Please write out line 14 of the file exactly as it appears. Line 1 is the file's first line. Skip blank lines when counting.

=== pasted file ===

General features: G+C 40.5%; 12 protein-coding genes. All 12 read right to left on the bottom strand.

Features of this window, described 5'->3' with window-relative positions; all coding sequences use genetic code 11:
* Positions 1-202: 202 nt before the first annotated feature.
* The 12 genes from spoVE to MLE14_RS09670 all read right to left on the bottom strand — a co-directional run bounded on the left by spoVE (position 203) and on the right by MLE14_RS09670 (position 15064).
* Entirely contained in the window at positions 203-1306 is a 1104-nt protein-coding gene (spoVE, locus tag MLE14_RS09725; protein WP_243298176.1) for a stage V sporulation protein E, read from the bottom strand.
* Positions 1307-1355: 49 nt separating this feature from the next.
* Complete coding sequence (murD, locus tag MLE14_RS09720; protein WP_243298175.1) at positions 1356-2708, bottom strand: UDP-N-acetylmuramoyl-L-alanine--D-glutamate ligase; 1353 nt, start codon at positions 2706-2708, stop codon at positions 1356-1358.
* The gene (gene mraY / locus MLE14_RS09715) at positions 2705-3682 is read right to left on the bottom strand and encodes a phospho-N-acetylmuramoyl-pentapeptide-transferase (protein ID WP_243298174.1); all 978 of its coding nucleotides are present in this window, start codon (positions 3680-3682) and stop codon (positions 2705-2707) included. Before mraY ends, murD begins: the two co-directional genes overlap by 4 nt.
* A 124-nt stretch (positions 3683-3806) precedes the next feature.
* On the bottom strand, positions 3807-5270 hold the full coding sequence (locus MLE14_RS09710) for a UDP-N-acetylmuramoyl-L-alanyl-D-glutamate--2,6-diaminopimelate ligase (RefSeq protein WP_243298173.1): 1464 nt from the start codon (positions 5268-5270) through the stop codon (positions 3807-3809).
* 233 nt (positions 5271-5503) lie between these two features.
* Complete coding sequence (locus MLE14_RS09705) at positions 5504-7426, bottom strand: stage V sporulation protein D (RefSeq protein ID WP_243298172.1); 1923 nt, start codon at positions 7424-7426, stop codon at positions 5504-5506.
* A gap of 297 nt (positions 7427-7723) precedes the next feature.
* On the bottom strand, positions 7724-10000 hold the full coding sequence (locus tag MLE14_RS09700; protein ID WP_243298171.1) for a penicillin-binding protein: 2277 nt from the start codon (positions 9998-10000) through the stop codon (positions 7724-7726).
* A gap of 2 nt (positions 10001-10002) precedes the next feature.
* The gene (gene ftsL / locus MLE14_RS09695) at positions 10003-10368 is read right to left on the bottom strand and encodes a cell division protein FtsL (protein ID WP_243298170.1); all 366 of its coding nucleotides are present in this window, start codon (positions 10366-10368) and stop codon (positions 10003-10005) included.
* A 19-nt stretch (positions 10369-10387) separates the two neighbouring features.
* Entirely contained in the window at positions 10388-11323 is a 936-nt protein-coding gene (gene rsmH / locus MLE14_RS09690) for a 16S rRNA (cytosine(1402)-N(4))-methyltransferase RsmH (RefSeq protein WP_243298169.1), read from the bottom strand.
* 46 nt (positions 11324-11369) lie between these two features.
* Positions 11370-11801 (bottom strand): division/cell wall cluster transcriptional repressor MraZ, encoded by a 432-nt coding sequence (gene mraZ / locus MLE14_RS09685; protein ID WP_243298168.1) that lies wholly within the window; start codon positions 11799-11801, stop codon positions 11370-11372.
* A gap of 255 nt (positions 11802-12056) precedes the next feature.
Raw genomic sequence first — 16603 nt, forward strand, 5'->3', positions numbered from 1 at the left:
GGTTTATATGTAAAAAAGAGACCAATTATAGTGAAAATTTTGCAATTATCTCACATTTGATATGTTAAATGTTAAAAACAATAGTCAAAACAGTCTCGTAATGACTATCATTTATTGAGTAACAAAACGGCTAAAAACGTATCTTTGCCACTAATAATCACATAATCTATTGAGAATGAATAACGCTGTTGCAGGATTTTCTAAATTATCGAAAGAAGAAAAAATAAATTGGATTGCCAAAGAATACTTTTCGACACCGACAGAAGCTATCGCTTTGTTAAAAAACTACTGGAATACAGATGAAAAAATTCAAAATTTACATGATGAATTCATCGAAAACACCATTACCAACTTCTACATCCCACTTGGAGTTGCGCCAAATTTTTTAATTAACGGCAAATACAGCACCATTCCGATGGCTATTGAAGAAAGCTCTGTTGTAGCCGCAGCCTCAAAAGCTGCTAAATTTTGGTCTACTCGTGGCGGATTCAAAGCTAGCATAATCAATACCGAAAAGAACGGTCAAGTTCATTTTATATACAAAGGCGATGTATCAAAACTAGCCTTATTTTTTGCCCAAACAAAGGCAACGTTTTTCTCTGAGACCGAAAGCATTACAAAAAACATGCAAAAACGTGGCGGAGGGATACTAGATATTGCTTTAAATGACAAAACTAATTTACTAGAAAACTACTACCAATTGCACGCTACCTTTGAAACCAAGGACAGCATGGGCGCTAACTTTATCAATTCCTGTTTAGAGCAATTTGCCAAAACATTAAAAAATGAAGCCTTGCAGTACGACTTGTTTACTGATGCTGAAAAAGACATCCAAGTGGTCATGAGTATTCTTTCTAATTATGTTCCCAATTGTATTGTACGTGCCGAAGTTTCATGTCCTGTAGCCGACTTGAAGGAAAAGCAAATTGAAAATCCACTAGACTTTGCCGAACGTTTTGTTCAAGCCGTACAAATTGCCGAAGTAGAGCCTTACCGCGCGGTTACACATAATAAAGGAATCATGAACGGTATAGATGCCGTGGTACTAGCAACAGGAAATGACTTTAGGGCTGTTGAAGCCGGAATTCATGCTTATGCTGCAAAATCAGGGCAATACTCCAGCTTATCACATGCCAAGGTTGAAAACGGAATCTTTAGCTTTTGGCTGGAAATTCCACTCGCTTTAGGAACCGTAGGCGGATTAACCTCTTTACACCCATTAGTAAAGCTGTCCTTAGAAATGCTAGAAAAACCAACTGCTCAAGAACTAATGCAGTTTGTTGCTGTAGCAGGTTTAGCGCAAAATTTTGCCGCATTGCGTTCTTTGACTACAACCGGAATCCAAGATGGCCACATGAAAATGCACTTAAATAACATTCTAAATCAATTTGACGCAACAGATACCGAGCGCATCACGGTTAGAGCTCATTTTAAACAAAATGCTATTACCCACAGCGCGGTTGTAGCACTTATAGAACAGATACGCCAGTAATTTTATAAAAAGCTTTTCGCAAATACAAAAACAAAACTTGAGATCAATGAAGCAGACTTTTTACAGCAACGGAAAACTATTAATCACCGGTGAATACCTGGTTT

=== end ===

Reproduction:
* On the bottom strand, positions 7724-10000 hold the full coding sequence (locus tag MLE14_RS09700; protein ID WP_243298171.1) for a penicillin-binding protein: 2277 nt from the start codon (positions 9998-10000) through the stop codon (positions 7724-7726).